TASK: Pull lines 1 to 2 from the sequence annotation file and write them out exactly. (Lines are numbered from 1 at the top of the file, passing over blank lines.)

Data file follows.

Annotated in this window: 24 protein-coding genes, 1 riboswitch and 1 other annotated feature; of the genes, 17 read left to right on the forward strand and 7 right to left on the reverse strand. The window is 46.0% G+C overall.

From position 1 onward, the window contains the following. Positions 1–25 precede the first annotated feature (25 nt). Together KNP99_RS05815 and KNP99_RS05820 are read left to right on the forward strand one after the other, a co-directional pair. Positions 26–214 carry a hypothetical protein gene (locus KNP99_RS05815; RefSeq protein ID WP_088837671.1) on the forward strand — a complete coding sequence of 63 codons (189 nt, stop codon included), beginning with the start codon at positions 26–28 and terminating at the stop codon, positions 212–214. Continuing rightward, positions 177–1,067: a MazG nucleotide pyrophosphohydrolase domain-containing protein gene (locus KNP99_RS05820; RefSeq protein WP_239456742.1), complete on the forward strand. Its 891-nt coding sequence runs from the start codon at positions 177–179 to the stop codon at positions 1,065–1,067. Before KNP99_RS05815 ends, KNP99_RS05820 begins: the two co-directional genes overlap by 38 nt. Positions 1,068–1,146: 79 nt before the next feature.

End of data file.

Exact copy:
Annotated in this window: 24 protein-coding genes, 1 riboswitch and 1 other annotated feature; of the genes, 17 read left to right on the forward strand and 7 right to left on the reverse strand. The window is 46.0% G+C overall.

From position 1 onward, the window contains the following. Positions 1–25 precede the first annotated feature (25 nt). Together KNP99_RS05815 and KNP99_RS05820 are read left to right on the forward strand one after the other, a co-directional pair. Positions 26–214 carry a hypothetical protein gene (locus KNP99_RS05815; RefSeq protein ID WP_088837671.1) on the forward strand — a complete coding sequence of 63 codons (189 nt, stop codon included), beginning with the start codon at positions 26–28 and terminating at the stop codon, positions 212–214. Continuing rightward, positions 177–1,067: a MazG nucleotide pyrophosphohydrolase domain-containing protein gene (locus KNP99_RS05820; RefSeq protein WP_239456742.1), complete on the forward strand. Its 891-nt coding sequence runs from the start codon at positions 177–179 to the stop codon at positions 1,065–1,067. Before KNP99_RS05815 ends, KNP99_RS05820 begins: the two co-directional genes overlap by 38 nt. Positions 1,068–1,146: 79 nt before the next feature.